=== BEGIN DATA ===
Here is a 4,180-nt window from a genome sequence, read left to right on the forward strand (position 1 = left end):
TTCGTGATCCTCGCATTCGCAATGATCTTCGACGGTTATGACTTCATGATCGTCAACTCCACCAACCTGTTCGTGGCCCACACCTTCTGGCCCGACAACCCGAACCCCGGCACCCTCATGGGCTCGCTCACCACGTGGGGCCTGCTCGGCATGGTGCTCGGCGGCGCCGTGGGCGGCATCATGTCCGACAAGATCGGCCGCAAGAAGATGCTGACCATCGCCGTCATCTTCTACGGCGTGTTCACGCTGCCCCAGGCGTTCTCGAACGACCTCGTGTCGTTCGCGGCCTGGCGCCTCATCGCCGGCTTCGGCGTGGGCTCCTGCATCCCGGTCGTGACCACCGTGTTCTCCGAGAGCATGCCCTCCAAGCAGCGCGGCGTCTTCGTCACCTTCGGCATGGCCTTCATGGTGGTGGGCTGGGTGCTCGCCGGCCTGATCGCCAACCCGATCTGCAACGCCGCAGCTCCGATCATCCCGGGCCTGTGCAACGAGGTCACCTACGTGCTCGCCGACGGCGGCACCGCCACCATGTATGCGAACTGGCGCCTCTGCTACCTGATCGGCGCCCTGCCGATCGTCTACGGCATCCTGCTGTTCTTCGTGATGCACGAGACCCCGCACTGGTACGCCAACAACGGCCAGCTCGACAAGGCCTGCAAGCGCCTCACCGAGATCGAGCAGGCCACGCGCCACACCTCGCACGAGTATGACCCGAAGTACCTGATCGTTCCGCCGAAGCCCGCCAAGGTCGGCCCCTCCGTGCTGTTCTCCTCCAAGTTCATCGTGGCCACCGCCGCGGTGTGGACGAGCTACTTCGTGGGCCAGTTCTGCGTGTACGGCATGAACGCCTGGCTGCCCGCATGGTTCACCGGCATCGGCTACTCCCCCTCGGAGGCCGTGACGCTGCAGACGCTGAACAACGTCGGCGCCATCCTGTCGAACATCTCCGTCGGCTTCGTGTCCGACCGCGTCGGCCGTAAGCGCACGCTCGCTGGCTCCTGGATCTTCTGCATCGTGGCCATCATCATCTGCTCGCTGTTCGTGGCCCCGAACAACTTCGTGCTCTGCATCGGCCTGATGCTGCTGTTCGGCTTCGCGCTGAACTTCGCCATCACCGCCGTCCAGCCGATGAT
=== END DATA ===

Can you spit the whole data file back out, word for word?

Here is a 4,180-nt window from a genome sequence, read left to right on the forward strand (position 1 = left end):
TTCGTGATCCTCGCATTCGCAATGATCTTCGACGGTTATGACTTCATGATCGTCAACTCCACCAACCTGTTCGTGGCCCACACCTTCTGGCCCGACAACCCGAACCCCGGCACCCTCATGGGCTCGCTCACCACGTGGGGCCTGCTCGGCATGGTGCTCGGCGGCGCCGTGGGCGGCATCATGTCCGACAAGATCGGCCGCAAGAAGATGCTGACCATCGCCGTCATCTTCTACGGCGTGTTCACGCTGCCCCAGGCGTTCTCGAACGACCTCGTGTCGTTCGCGGCCTGGCGCCTCATCGCCGGCTTCGGCGTGGGCTCCTGCATCCCGGTCGTGACCACCGTGTTCTCCGAGAGCATGCCCTCCAAGCAGCGCGGCGTCTTCGTCACCTTCGGCATGGCCTTCATGGTGGTGGGCTGGGTGCTCGCCGGCCTGATCGCCAACCCGATCTGCAACGCCGCAGCTCCGATCATCCCGGGCCTGTGCAACGAGGTCACCTACGTGCTCGCCGACGGCGGCACCGCCACCATGTATGCGAACTGGCGCCTCTGCTACCTGATCGGCGCCCTGCCGATCGTCTACGGCATCCTGCTGTTCTTCGTGATGCACGAGACCCCGCACTGGTACGCCAACAACGGCCAGCTCGACAAGGCCTGCAAGCGCCTCACCGAGATCGAGCAGGCCACGCGCCACACCTCGCACGAGTATGACCCGAAGTACCTGATCGTTCCGCCGAAGCCCGCCAAGGTCGGCCCCTCCGTGCTGTTCTCCTCCAAGTTCATCGTGGCCACCGCCGCGGTGTGGACGAGCTACTTCGTGGGCCAGTTCTGCGTGTACGGCATGAACGCCTGGCTGCCCGCATGGTTCACCGGCATCGGCTACTCCCCCTCGGAGGCCGTGACGCTGCAGACGCTGAACAACGTCGGCGCCATCCTGTCGAACATCTCCGTCGGCTTCGTGTCCGACCGCGTCGGCCGTAAGCGCACGCTCGCTGGCTCCTGGATCTTCTGCATCGTGGCCATCATCATCTGCTCGCTGTTCGTGGCCCCGAACAACTTCGTGCTCTGCATCGGCCTGATGCTGCTGTTCGGCTTCGCGCTGAACTTCGCCATCACCGCCGTCCAGCCGATGAT